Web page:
Monday, November 7, 2011

8.25.11 Day 65 Blown away by BC

8.25.11 Day 65 Blown away by BC

Even though we got up fairly early this morning, we didn’t leave the campsite until 10am. Clint had a breakfast of oatmeal and made us some coffee. This trend would continue while we rode together. I also decided to grab a shower knowing it might be a while before the next chance. We went straight for the border crossing at Blaine and for the Peace Arch. This would be my third corner of the trip. We stopped at the park and took the obligatory photos. In the park, there was a sculpture with an engine block as the base and we spent a few minutes trying to determine what it came from. Both of us being mechanics, there was a sense of defeat when neither of us could identify the vehicle from which it came. We moved on to the border crossing.

Peace Arch

Not like it matters, you can drive around them...

I was expecting a much bigger ordeal than what we experienced. There was only a short line and Clint went ahead first. He was quickly released then I pulled up to the booth. Passport and a few quick questions and then we were in Canada. We were soon pulling into downtown Vancouver and was swallowed by the city. The skyline of the city was quite impressive with lofty apartment buildings dominating the horizon. Getting through the city was not quite as impressive. Stoplight after stoplight filled with cars. We came to an intersection where Rte. 99 turned off and Clint made a wrong turn and not even looking, I followed. We continued down this way for a few miles until I finally took the lead following the GPS out of town. We killed a few hours making our way through town.

Back on the right track, I stopped at a gas station just outside of the city and filled up and ate some snacks. The fuel was more than $5 a gallon and I knew I was in for an expensive couple of weeks. Its only going to be worse from here. Rte 99 becomes the Sea to Sky Highway which is the perfect name. You ride along the coast of the Strait of Georgia and all you can see is the water and islands with glaciated peaks rising out of them. It’s a beautiful ride for a couple of hours. Then it eventually led to higher elevations through Whistler, by the Blackcomb Glacier, through Pemberton, more mountains passes with gorgeous scenery, by Duffy Lake, Seton Lake and down into Lilooet. Just before Seton Lake, I pulled my camera out of the tank bag to snap a quick picture like I normally do but when I stuffed it back into its front pocket and pulled my hand away, something immediately felt different. I looked down to see the pocket empty then in my left mirror, I could see an object bouncing on the road splintering and shedding pieces. Shit. On the brakes. When I got turned around, Clint had already picked up the camera and we started looking for the battery that flew out of it. Found it just a few feet away and I stuffed it back in and powered the camera up. The screen is shattered and the body is dented, but it still turns on. I take a couple of test pictures and it seemed to make all the right noises but there is no telling if it actually worked since the display was destroyed. I’ve used the camera in the same fashion for over 2 months now and have taken thousands of photos, I guess it was bound to happen sooner or later since I was doing it more haphazardly than before. Oh well, we moved on.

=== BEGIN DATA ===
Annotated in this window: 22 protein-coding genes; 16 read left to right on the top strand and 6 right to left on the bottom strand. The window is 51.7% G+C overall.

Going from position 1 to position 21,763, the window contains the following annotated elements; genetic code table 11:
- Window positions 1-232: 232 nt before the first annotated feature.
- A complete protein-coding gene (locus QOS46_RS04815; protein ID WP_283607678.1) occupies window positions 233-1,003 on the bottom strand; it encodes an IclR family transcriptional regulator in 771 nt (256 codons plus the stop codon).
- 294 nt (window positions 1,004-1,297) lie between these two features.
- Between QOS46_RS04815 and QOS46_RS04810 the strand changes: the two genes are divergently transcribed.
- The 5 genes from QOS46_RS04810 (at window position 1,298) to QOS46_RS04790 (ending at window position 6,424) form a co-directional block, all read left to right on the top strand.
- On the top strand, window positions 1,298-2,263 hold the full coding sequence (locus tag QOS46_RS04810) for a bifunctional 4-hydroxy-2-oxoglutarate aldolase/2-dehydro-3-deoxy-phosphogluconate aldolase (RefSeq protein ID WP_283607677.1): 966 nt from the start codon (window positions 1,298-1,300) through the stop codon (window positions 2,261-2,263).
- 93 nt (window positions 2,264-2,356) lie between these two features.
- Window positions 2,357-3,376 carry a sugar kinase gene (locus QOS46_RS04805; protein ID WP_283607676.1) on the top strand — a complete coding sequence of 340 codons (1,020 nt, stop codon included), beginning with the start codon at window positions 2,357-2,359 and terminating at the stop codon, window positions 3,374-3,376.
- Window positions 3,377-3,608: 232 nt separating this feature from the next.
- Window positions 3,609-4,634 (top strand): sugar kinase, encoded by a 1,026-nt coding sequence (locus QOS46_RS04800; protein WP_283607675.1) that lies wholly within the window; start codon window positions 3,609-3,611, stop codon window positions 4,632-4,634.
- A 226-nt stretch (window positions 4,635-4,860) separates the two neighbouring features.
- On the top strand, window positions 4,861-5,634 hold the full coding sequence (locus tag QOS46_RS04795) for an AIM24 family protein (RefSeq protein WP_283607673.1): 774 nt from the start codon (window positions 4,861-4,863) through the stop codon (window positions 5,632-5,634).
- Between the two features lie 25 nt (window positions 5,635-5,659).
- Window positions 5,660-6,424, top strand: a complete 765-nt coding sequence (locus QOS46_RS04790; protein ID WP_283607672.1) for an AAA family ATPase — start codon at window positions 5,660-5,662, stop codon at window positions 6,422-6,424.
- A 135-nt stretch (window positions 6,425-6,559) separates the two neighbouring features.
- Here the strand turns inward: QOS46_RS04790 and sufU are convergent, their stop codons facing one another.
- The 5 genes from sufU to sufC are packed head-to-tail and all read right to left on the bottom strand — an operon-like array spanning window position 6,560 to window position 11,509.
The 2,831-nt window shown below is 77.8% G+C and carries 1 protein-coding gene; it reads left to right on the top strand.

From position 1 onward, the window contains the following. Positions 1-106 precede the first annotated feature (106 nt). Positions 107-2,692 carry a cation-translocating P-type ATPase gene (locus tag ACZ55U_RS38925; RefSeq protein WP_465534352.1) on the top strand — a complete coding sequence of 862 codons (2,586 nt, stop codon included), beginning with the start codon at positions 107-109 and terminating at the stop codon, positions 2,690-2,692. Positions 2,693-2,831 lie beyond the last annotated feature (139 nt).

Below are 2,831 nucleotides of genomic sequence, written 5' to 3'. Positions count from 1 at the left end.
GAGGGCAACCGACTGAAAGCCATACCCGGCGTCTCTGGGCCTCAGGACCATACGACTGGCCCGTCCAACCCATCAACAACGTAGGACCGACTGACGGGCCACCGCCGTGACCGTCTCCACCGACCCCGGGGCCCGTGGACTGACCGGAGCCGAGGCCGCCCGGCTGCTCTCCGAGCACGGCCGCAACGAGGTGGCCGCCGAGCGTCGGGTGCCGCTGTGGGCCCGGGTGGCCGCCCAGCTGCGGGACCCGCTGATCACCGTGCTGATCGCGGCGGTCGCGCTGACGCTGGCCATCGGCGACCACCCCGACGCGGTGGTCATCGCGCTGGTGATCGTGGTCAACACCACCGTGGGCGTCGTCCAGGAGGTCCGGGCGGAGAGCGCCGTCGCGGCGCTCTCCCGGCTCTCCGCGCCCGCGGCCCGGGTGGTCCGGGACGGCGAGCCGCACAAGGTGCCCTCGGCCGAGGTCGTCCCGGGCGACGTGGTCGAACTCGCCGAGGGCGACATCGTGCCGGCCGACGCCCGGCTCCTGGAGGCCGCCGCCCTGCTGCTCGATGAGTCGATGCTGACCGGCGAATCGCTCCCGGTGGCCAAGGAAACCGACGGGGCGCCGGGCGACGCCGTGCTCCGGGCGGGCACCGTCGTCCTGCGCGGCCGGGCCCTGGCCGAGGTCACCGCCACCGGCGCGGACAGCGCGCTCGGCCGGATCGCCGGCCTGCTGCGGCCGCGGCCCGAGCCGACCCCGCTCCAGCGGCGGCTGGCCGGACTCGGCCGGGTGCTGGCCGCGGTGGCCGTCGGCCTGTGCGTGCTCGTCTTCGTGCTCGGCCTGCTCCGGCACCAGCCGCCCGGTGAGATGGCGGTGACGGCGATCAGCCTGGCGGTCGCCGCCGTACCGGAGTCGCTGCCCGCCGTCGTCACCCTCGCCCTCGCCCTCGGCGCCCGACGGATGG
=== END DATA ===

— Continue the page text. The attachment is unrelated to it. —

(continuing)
Sea to Sky Highway

The first construction zone in Canada, this one was nice and short. Not too far after this there was a horse just walking around on the street.

This is the last picture I will ever see on my point and shoot camera. Seconds before the demise of the screen.

This is how Clint tests it.

There the scenery starts to change quite drastically. Gone are the glaciated peaks and now there is dry dirt, canyons and desert plants and brush. Even the faces we encountered seemed to be changing. There are several Indian reservations nearby and the facial features and skin color seemed to change almost instantly when we crossed over the imaginary line that separates the reservation from the rest of the area.

Looks a little drier here.

We stop at a gas station to fill up and get more snacks as we passed on lunch to make up some miles. I looked down to see my headphones missing. Damn. Why am I losing stuff today? Its going to be a while before I can find a set of decent headphones. At this point, it is time for us to start looking for campgrounds. There are so many flat bluffs where I would have loved to camp overlooking the canyon but its far too open and we would have been vacated before even putting the side stand down. Plenty of RV campgrounds around but nothing that offered the seclusion I was looking for. We kept riding further into nothingness when we happened upon the Marble Canyon Provincial Park. It’s a very small campground on a small lake but it will do. It’s cheap and we are here.

Marble Canyon campground

After setting up camp, we start making some dinner. Clint made his package of red beans and rice while I fed some bagel crisps to the ducks that were wandering around the campsite. First there was the one curious duck, but he left and came back with several of his friends. Pretty soon, I had them fighting over the bagel crisps. I probably shouldn’t have been feeding them, but it was good entertainment while I waited for dinner. We could hear a waterfall somewhere but couldn’t seem to find it after wandering around for a bit. It took a while to realize that it was on the cliff overlooking the lake and was partially hidden by trees and bushes. As we walked back to our site, a young boy and girl were stopped next their bicycles and the boy was struggling to put the chain that had fallen off his sisters bike. I stopped and replaced the chain on it for them and went on our way. We hung out for a while then turned in. Sleep came easy that night.

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